This does not seem to contradict some observed "fossil" data, which shows mammoths frozen solid with food in their mouths
 
Of course. Because animals never die of sudden heart failure or stroke. Just like every time someone who has a heart attack while driving they have perfect control calmly pull their car to the side of the road.

Re:Day After Tomorrow (2)

wierd_w (1375923) | more than 2 years ago | (#38800431)

Iirc, the incidence of the reports suggested whole herds preserved this way. This kinds rules out "omg, I has cngestive heart failure cuz iz so fat!" As the cause.

Re:Day After Tomorrow (-1)

Anonymous Coward | more than 2 years ago | (#38800243)

funny how every post in this thread referencing that silly movie is getting modded down as Troll, wonder if we got a shill among us.

Manbearpig is REAL (-1)

Anonymous Coward | more than 2 years ago | (#38799863)

I told you all!

Captcha: Kernels

Crap. I'm running behind...... (3, Insightful)

dbreeze (228599) | more than 2 years ago | (#38799929)

I'm way behind schedule on my plans to gather everything up and git my ass to the mountains before it all goes to hell. Anyone interested in swapping some land up the hill a ways for some coastal Carolina soon to be beachfront property?

Re:Crap. I'm running behind...... (0)

Anonymous Coward | more than 2 years ago | (#38800009)

I have a small ranch near Beledweyne, you're welcome to come take a look. There's a nice road up here straight from Mogadishu.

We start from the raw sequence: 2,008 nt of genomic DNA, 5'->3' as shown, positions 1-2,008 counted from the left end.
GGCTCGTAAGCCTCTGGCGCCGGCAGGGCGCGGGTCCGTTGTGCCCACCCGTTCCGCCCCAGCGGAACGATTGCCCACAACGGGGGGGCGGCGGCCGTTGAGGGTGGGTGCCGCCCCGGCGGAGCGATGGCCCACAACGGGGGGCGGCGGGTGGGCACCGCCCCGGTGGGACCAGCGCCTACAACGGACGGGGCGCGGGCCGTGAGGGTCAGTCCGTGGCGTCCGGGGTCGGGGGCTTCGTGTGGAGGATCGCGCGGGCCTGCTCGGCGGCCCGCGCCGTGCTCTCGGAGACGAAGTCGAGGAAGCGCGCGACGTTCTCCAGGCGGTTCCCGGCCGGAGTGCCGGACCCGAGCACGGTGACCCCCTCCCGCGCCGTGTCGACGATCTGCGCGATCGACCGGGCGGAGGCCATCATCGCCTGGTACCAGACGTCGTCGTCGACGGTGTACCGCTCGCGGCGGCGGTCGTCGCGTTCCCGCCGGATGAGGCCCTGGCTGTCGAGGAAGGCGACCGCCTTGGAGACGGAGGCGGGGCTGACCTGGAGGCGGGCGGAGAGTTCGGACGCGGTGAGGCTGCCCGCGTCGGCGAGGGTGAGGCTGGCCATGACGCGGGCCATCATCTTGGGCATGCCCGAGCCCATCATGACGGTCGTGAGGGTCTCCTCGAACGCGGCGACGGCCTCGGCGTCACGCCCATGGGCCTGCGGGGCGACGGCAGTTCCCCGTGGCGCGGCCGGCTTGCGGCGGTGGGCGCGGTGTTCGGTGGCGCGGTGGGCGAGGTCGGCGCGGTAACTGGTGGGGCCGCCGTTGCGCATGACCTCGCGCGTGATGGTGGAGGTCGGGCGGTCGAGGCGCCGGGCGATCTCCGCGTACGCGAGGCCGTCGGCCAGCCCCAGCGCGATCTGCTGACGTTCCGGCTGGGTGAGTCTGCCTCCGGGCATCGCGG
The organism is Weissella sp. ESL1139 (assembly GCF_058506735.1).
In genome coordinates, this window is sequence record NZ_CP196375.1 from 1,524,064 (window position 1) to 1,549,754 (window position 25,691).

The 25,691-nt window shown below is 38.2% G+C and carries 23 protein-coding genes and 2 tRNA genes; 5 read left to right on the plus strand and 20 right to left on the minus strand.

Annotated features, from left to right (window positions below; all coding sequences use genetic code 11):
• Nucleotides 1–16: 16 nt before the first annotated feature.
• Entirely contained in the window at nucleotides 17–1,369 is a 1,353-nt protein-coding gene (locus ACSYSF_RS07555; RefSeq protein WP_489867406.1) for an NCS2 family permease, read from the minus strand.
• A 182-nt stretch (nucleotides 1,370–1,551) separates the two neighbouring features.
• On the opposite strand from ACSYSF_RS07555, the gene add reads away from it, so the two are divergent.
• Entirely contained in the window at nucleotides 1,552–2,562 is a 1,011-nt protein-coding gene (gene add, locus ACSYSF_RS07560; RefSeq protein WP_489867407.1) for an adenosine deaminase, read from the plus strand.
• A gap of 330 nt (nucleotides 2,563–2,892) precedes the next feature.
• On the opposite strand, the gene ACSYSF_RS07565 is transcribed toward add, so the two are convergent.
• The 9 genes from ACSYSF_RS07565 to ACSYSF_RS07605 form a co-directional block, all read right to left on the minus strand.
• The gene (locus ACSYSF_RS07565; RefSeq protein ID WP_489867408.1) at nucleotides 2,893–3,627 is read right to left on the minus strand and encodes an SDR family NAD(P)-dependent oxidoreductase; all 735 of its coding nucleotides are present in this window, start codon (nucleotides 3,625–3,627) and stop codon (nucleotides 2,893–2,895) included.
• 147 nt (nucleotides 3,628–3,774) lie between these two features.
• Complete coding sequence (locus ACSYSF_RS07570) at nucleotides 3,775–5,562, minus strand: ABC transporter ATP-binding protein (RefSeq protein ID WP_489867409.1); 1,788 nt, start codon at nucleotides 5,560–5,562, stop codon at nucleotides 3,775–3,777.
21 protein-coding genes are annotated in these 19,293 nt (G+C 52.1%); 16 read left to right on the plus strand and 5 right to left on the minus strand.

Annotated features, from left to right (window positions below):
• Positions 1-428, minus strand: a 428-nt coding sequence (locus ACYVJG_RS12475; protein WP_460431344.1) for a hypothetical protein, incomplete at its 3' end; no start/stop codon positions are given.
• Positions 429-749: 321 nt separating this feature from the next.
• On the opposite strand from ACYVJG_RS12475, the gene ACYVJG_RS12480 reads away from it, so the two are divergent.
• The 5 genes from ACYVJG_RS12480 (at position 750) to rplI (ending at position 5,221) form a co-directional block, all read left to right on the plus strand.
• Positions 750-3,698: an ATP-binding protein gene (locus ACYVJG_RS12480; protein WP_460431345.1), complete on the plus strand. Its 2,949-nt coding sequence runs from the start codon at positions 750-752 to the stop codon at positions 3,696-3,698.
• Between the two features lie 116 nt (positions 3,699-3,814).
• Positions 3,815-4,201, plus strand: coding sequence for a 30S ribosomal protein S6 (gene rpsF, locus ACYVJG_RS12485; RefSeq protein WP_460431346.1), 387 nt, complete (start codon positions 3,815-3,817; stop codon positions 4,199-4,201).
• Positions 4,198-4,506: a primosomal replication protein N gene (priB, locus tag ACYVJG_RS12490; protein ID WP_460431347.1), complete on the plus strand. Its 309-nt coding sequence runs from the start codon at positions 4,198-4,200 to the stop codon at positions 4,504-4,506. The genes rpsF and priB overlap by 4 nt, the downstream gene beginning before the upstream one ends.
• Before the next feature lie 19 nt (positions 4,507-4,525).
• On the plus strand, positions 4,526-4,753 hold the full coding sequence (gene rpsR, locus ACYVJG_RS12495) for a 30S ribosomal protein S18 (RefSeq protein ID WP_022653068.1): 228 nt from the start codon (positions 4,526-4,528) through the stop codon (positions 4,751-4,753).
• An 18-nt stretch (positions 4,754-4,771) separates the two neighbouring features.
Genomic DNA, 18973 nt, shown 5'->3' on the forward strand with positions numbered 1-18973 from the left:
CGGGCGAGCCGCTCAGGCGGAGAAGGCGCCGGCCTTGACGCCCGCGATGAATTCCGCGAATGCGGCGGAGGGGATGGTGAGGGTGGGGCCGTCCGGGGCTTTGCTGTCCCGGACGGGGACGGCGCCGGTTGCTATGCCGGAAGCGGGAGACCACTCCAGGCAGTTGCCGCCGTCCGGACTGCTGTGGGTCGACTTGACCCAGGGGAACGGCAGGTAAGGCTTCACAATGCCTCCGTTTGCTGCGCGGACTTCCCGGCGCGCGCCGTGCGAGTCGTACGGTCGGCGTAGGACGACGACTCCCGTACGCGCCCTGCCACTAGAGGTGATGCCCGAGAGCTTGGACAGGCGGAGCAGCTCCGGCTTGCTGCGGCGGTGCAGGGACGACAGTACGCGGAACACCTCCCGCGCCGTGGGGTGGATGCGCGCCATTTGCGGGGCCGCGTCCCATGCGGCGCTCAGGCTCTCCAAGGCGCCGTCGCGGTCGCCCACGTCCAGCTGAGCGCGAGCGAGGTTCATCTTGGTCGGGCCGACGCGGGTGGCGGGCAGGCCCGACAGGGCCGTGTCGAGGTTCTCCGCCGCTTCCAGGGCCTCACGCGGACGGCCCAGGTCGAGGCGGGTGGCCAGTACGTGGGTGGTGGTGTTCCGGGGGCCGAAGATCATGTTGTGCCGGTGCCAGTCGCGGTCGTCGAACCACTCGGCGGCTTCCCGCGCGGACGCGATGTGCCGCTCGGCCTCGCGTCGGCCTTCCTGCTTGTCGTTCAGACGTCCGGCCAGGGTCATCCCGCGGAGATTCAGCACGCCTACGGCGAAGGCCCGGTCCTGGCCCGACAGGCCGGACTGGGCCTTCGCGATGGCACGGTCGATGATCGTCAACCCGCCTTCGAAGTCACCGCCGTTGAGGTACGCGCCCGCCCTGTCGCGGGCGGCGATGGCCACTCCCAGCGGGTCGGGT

Re:Crap. I'm running behind...... (1)

dbreeze (228599) | more than 2 years ago | (#38800545)

Don't tempt me. You been to Pender County lately?

Thermohaline (5, Informative)

Anonymous Coward | more than 2 years ago | (#38799943)

Read more about the thermo-haline cycle on Wikipedia - http://en.wikipedia.org/wiki/Thermohaline_circulation [wikipedia.org] .

Yeah, but. (5, Funny)

The Askylist (2488908) | more than 2 years ago | (#38799945)

I'll only start worrying if this gyre starts to gimble in the wabe.

Re:Yeah, but. (1)

LordLucless (582312) | more than 2 years ago | (#38800075)

Or if there's a falconer in the middle of it.

Re:Yeah, but. (1)

Ruke (857276) | more than 2 years ago | (#38800375)

Things fall apart. The center cannot hold. =(

Re:Yeah, but. (1)

caitsith01 (606117) | more than 2 years ago | (#38800145)

If only we'd listened to Al Gore and brought along our vorpal blade.

Re:Yeah, but. (1)

Anonymous Coward | more than 2 years ago | (#38800215)

I didnt understand that at all! - Do I need to hand in my geek card?

When this happened the last time. (0)

Anonymous Coward | more than 2 years ago | (#38799963)

Did it not cause an ice age?

Puberty (0)

Anonymous Coward | more than 2 years ago | (#38799985)

It happens to all guys. Maybe the earth is just having a good dream.

Personally (-1, Flamebait)

Anonymous Coward | more than 2 years ago | (#38799997)

I welcome a 60 meters rise in sea level, if for no other reason than Florida will no longer exist.

Fuck humans, all 7 billion of them, they are a scourge of locust upon this Earth, and everyone thought the biblical plague would be actual insect locust.

Pfffft (1, Flamebait)

Tablizer (95088) | more than 2 years ago | (#38800005)

Bulges are a liberal myth. True Americans don't have any bulges.

Re:Pfffft (0)

Anonymous Coward | more than 2 years ago | (#38800275)

hey, ive got it! just dont pay our UN dues, then are arent part of the "world" (a liberal myth if ever i heard one), and wont be affected by global warming. let those liberal socialist suckers elsewhere suffer from their false beliefs. if you dont think its true, its not. if you think its true, its true. thats "amurrican" science.

I saw this movie! (0)

arcite (661011) | more than 2 years ago | (#38800007)